Speaker Series Explores Wizardry, Ghosts, and the Creation of a Culture
Six Bridges Book Festival welcomes C. M. Waggoner, author of The Ruthless Lady’s Guide to Wizardry; Nell Irvin Painter, author of Creating Black Americans; and Kevin Brockmeier, author of The Ghost Variations, for a series of author talks this spring. These virtual events are free and open to the public, but reservations are requested at cals.org.
C. M. Waggoner, The Ruthless Lady’s Guide to Wizardry
Thursday, January 21, 6:30 p.m.
Moderated by Danielle Butler
Sparks fly in this enchanting fantasy novel from the author of Unnatural Magic when a down-and-out fire witch and a young gentlewoman join forces against a deadly conspiracy.
Dellaria Wells, petty con artist, occasional thief, and partly educated fire witch, takes a job with a team of highly peculiar women tasked with protecting their wealthy charge from unknown assassins.
Delly quickly sets her sights on one of her companions, the confident and well-bred Winn Cynallum. The job looks like nothing but romance and easy money until things take a deadly (and undead) turn. With the help of a bird-loving necromancer, a shapeshifting schoolgirl, and an ill-tempered reanimated mouse named Buttons, Delly and Winn are determined to get the best of an adversary who wields a twisted magic and has friends in the highest of places.
Waggoner grew up in rural upstate New York, where she spent a lot of time reading fantasy novels in a swamp. She studied creative writing at SUNY Purchase and lived in China for eight years before moving with her husband to Albany, NY. In her spare time, she volunteers, performs kitchen experiments, asks if she can pet your dog, and gardens badly. Her debut novel was Unnatural Magic.
Nell Irvin Painter, Creating Black Americans: African-American History and Its Meanings, 1619 to the Present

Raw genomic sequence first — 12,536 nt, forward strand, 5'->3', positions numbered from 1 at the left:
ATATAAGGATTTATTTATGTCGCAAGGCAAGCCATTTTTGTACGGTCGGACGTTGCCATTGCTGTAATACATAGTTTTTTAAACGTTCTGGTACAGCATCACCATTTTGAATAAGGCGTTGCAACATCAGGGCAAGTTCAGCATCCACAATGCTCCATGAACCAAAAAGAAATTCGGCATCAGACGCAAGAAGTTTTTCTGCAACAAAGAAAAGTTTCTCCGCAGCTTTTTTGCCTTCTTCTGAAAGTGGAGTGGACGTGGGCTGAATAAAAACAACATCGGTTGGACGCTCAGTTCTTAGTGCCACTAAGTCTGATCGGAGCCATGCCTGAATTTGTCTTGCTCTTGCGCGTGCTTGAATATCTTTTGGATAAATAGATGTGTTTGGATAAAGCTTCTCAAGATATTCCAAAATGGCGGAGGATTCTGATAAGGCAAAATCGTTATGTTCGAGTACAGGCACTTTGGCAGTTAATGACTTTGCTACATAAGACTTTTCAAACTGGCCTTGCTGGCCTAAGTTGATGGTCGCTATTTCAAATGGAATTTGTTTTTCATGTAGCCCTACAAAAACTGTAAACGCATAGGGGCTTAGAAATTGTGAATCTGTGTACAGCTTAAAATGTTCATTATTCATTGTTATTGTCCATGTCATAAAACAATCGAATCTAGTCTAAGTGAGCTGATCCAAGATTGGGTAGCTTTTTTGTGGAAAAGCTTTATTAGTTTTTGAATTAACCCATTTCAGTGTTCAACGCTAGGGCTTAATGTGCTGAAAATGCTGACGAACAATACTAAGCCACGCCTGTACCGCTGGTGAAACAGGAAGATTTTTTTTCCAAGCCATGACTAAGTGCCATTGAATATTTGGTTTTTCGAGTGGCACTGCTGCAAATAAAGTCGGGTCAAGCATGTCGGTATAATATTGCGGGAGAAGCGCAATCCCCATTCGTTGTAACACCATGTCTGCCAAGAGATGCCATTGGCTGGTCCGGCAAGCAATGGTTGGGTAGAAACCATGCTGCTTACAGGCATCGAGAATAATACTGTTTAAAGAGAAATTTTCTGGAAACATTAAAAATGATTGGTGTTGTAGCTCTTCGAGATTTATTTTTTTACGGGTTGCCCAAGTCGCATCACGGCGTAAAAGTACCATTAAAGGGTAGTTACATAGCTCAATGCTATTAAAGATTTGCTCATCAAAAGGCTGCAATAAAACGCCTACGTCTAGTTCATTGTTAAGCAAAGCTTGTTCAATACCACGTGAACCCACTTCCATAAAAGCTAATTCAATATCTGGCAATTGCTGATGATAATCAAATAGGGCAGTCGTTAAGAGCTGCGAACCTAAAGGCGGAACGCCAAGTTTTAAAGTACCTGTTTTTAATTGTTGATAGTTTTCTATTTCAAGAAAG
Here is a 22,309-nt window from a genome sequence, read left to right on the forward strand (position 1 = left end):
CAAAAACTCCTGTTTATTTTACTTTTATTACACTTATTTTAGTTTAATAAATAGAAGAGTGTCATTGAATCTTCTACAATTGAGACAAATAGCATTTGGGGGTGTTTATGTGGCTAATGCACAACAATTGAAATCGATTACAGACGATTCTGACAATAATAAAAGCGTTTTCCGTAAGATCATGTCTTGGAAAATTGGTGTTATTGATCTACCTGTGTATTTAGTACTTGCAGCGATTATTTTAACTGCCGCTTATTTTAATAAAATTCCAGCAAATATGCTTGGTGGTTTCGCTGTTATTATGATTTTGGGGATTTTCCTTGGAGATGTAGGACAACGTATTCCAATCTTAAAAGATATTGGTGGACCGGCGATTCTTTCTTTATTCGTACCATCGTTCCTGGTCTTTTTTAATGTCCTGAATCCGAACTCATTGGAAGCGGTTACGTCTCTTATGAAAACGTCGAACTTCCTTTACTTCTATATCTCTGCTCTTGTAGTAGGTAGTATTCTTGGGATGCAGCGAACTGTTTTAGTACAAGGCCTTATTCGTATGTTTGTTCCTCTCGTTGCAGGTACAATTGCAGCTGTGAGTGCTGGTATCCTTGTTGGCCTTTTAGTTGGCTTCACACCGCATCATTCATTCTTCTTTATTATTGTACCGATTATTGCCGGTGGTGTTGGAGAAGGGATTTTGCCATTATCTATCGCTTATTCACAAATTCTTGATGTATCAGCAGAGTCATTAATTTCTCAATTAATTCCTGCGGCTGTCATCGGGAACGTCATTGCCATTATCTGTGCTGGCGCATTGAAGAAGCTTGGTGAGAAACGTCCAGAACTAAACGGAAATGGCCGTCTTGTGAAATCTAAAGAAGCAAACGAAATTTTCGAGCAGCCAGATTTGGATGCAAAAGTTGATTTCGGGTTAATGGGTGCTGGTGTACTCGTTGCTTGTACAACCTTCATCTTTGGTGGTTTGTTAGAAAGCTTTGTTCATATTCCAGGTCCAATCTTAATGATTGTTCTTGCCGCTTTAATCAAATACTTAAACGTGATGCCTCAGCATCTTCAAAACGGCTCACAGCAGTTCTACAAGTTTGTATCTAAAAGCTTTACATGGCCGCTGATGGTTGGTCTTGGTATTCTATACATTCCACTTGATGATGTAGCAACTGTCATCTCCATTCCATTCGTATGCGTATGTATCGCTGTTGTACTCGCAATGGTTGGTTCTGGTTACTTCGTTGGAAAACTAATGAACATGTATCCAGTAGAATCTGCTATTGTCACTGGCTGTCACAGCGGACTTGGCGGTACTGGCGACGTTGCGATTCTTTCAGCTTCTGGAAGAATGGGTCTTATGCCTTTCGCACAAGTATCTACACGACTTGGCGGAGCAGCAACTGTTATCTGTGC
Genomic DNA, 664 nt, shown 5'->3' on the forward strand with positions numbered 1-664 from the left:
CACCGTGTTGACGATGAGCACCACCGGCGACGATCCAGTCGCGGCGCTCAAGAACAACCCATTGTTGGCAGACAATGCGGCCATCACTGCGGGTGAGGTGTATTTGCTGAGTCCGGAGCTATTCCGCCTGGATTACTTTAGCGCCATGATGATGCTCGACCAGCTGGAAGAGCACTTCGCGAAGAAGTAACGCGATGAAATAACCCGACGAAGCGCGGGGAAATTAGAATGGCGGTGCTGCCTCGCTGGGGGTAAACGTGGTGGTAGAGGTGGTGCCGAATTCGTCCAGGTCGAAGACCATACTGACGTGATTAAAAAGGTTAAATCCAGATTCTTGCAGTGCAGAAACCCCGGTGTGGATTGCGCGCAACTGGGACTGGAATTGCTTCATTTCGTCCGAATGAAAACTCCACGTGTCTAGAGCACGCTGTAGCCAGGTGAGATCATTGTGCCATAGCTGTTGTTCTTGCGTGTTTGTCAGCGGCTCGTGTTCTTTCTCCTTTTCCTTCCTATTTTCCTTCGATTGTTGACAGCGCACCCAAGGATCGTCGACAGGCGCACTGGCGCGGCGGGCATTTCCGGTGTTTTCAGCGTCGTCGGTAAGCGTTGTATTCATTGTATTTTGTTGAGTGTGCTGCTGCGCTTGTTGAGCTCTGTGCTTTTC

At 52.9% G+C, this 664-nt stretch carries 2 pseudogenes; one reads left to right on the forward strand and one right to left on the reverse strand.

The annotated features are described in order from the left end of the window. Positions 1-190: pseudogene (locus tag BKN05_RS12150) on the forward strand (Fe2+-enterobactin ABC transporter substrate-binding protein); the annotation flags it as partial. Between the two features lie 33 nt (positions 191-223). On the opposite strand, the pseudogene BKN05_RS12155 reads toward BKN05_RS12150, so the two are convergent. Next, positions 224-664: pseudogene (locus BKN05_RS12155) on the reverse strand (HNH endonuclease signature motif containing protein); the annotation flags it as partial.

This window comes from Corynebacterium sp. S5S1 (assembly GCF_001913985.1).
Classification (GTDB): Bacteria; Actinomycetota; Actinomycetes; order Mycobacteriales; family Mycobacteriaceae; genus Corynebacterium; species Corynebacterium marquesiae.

Thursday, February 18, 6:30 p.m.
Moderated by Jessica McDaniel
Creating Black Americans offers a history written for a new generation of African Americans, stretching from life in Africa before slavery to today’s hip-hop culture. Painter blends a vivid narrative based on the latest research with a wonderful array of artwork by African American artists, works which add a new depth to our understanding of black history.
Painter is a distinguished and award-winning scholar and writer. A graduate of Harvard University, Painter went on to become the Edwards Professor Emeritus of American History at Princeton University. She is the author of seven books and countless articles relating to the history of the American South. Painter’s latest book, The History of White People, guides us through more than 2000 years of Western civilization, illuminating not only the invention of race but the frequent praise of “whiteness.” Her critically acclaimed book, Sojourner Truth: A Life, A Symbol, won the nonfiction prize of the Black Caucus of the American Library Association.
This CALS Speakers Series event honors Rabbi Ira Sanders. Rabbi Sanders built an unforgettable legacy through his passionate advocacy for social justice and the many initiatives he founded to better the lives of others. Dr. Sanders served as rabbi at Congregation B’nai Israel for 38 years. Sanders, who lived in Little Rock from 1926 until his death in 1985, was an outspoken supporter of racial integration, equal opportunity, and women’s rights.
Kevin Brockmeier, The Ghost Variations: One Hundred Stories
Thursday, March 11, 6:30 p.m.
Moderated by Susan Petty Moneyhon
In The Ghost Variations: One Hundred Stories, a spirit who appears in a law firm reliving the exact moment she lost her chance at love, a man haunted by the trees cut down to build his house, nefarious specters that snatch anyone who steps into the shadows in which the specters live, and parakeets that serve as mouthpieces for the dead are just a few of the characters that appear, with their spectral emanations and wildly various purposes in (after) life. The tales in this extraordinary compendium are by turns playful, chilling, and philosophical, paying homage to the genre while audaciously subverting expectations.
Brockmeier is the author of the novels The Ghost Variations, A Few Seconds of Radiant Filmstrip, The Illumination, The Brief History of the Dead, and The Truth About Celia; the story collections Things That Fall from the Sky and The View from the Seventh Layer; and the children’s novel City of Names and Grooves: A Kind of Mystery. His work has been translated into seventeen languages. He has published his stories in such venues as The New Yorker, The Georgia Review, McSweeney’s, Zoetrope, Tin House, The Oxford American, The Best American Short Stories, The Year’s Best Fantasy and Horror, and New Stories from the South. He has received the Borders Original Voices Award, three O. Henry Awards (one, a first prize), the PEN USA Award, a Guggenheim Fellowship, and an NEA Grant. In 2007, he was named one of Granta magazine’s Best Young American Novelists He teaches frequently at the Iowa Writers’ Workshop, and he lives in Little Rock, Arkansas, where he was raised.